Facing deportation can be frustrating and frightening. But a removal action by the government does not have to result in expulsion. Bowman & Associates has successfully represented hundreds of people before the U.S. Immigration Court and Board of Immigration Appeals. Through affirmative defenses and waivers, we have helped clients remain in the United States.
After a person is arrested or undergoes an investigation, a removal proceeding is scheduled to determine whether he or she will be deported. The immigrant receives a “Notice to Appear” (NTA) from Immigration and Customs Enforcement, part of the federal government’s Department of Homeland Security.
The right to an attorney is one of the most important rights given to individuals in removal proceedings. However, the U.S. government is not required to provide an attorney free of charge.
The removal proceeding is presided over by an immigration judge, who hears arguments from both the immigrant’s attorney and the USCIS (US Citizenship and Immigration Services), the government agency seeking deportations. The judge then hands down an order of termination, relief from removal, or a removal.
Removal and deportation proceedings are often initiated because of a criminal conviction or other violation of your visa status. If you are accused of violating your visa status, having a deportation lawyer on your side is important to protect your rights and to maximize your chance to stay.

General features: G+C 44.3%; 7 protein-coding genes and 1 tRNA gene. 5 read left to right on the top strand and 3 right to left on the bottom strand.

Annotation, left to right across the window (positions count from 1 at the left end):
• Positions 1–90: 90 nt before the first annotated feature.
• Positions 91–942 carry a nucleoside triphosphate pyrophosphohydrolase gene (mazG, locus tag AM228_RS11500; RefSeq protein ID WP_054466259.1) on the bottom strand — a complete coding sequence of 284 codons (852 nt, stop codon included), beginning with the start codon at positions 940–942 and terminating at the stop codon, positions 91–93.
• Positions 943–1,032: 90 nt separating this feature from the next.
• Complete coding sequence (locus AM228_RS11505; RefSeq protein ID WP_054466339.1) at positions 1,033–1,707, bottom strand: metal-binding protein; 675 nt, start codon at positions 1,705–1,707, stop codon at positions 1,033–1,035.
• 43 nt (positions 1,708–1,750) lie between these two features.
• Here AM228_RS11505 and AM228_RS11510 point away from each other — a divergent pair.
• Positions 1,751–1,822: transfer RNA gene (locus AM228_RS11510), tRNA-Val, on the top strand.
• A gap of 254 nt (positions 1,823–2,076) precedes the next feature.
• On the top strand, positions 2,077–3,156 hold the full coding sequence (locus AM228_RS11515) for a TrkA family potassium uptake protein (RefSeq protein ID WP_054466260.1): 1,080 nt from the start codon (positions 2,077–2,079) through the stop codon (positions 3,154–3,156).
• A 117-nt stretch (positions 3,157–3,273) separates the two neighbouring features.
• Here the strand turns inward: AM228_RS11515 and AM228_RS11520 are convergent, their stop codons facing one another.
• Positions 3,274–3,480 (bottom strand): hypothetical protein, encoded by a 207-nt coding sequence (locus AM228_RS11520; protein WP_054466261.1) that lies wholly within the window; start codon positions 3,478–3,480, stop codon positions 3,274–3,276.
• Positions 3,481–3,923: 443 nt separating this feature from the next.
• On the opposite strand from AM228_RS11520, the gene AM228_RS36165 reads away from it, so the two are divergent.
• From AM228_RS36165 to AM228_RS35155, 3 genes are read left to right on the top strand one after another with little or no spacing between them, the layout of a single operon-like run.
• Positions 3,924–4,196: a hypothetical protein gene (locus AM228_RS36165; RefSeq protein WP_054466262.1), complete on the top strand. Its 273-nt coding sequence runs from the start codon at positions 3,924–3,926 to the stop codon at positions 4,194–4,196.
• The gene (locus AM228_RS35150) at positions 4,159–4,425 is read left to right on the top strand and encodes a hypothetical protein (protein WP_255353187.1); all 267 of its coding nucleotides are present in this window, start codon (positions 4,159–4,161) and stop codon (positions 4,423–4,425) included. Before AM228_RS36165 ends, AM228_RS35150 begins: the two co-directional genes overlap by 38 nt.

Removal cases are often a difficult fight, and I will explore all available options that we can pursue to help defend your case. There are a number of strategies we may be able to employ, including:
- Requesting a bond redetermination and custody hearing;
- Applying for asylum;
- Applying for cancellation of removal (obtains a limited form of relief for specific permanent and non-permanent residents in removal proceedings before an immigration judge);
- Seeking waivers for criminal convictions, fraud or other bars;
- Making a case for hardship (I-601 Waivers address issues of inadmissibility such as prior criminal history, commission of fraud in obtaining immigration benefits or overstaying in the United States issues);
- Applying for permanent residence;
- Applying for Relief as a Battered Spouse (I-751 Waivers are for an abused spouse or a child. They are filed by a U.S. citizen (U.S.C.) or a lawful permanent resident (LPR); this also includes the ability for the spouses and children of LPRs or USCs to self-apply for immigration relief without the abuser’s knowledge);
- Applying for or renewing an I-751 waiver;
- Withholding of Removal (prevents removal to a country where the involved individual has a clear probability of suffering persecution based on any number of factors. It is only for those in removal proceedings).
The Immigration and Nationality Act imposes harsh sanctions on non-citizens in the United States who violate the law. Because this area of immigration law is subject to change rapidly through congressional amendments, DHS action, and court decisions, it is especially important to consult an immigration lawyer before accepting any plea agreement or having contact with DHS after a conviction is sustained. The experienced immigration attorneys at Versfeld & Hugo, LLC regularly consult with, and are consulted by, criminal defense attorneys. We are available for advice if the criminal defense attorney is not familiar with immigration law, or just wants to confirm his or her opinion with an expert in the field.